Now, I’m not suggesting we put children through a course in psychology, and teachers need to understand general secular meditation techniques beforehand, certainly care needs to be taken to ensure sessions are a positive experience and never focus on issues that are too close to home for certain children. However, with the right training teachers could make great strides with behaviour, self-esteem and the general mental wellbeing of their pupils. Teachers could give children the opportunity to learn methods of mental concentration and resilience that they could be take with them and use throughout

their lives.

In my next blog (whenever I come up for air from the day job) I’m going to blog about how I learnt about meditation and how it can be brought into the classroom with noticeable effects.

Ding dong where’s your dignity?

As a declared anti-Thatcherite, I’d like to appeal to those intent on publicly celebrating Thatcher’s death. Think about the damage you’re doing to serious political debate. Find your dignity and support honest, effective political change rather than promoting the myth of the ugly, anarchic, militant left which only serves to cement entrenched uninformed ideologies that hinder making real improvements to people’s lives.  You can oppose everything Thatcher did, the selfishness she gave life to in this country, but this kind of action is demeaning.  Save the grease paint for when it’s really needed.  If you act like a clown, people will treat you like a clown.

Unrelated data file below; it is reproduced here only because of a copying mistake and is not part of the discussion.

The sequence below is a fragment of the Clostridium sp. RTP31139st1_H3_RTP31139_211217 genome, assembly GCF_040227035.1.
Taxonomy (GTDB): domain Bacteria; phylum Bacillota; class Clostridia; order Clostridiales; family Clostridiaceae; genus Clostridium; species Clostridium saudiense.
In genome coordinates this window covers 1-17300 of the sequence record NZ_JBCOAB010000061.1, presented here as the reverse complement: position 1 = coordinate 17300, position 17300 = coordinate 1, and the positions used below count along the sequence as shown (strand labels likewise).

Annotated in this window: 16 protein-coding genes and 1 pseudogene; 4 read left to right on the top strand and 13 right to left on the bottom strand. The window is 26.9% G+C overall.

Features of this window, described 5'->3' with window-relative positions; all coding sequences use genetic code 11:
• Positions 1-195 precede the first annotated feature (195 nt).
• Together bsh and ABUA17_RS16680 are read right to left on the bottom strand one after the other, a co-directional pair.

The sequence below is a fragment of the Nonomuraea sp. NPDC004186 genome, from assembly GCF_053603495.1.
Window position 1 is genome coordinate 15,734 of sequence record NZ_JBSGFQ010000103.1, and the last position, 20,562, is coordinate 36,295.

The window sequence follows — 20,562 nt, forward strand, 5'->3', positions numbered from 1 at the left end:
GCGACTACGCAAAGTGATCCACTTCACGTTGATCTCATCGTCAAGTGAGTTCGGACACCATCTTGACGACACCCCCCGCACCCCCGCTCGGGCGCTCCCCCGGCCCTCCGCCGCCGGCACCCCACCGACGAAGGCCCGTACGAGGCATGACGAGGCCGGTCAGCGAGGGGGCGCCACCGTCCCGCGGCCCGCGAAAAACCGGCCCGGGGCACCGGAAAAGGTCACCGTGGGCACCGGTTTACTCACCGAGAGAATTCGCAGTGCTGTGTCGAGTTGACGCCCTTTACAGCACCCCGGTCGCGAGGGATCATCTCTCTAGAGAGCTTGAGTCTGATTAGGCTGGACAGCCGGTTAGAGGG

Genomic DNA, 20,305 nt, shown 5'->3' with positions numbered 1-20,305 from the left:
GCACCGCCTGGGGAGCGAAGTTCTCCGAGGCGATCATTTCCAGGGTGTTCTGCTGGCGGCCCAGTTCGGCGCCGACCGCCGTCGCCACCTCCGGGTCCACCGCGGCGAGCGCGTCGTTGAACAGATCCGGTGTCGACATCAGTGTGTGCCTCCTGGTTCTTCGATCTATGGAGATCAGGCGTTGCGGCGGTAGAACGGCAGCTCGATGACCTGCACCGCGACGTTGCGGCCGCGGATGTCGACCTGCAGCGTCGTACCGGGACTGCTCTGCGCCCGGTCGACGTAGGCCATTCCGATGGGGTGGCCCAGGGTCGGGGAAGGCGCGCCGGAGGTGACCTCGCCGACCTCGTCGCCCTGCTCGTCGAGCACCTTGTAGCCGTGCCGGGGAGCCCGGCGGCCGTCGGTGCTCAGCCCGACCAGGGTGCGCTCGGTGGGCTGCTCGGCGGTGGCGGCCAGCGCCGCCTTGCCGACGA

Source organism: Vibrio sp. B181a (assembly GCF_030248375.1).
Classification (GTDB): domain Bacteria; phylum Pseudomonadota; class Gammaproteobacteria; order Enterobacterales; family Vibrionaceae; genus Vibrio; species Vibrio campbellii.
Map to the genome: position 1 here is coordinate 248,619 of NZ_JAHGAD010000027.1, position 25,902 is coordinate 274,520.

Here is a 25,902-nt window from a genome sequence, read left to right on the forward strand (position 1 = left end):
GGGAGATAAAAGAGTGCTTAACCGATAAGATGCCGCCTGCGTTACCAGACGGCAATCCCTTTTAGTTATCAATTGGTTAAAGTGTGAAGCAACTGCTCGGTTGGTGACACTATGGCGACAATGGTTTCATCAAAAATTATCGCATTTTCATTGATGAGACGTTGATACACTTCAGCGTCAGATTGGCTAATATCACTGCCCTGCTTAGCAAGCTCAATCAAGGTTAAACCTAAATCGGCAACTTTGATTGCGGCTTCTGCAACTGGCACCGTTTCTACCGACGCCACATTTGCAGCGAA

clowns

Not by authority…please.

Thatcher's fingers

“Do not feel absolutely certain of anything.” Bertrand Russell

When Thatcher became education secretary in 1970, things would never be the same for teachers in England. She left the post in 1974, will the epithet ‘Margaret Thatcher, Milk Snatcher’ following her. As she was later to comment in her memoirs, “I learned a valuable lesson. I had incurred the maximum of political odium for the minimum of political benefit.”   In other words: if people are going to hate me, then it better be worth it.

Many would agree that this sentiment has defined Thatcher’s political career, and in particular has influenced attitudes to education ever since. People who cause the most turmoil in education are always motivated by that same steely conviction in their own ideas which leaves those will less conviction, but more knowledge, speechless.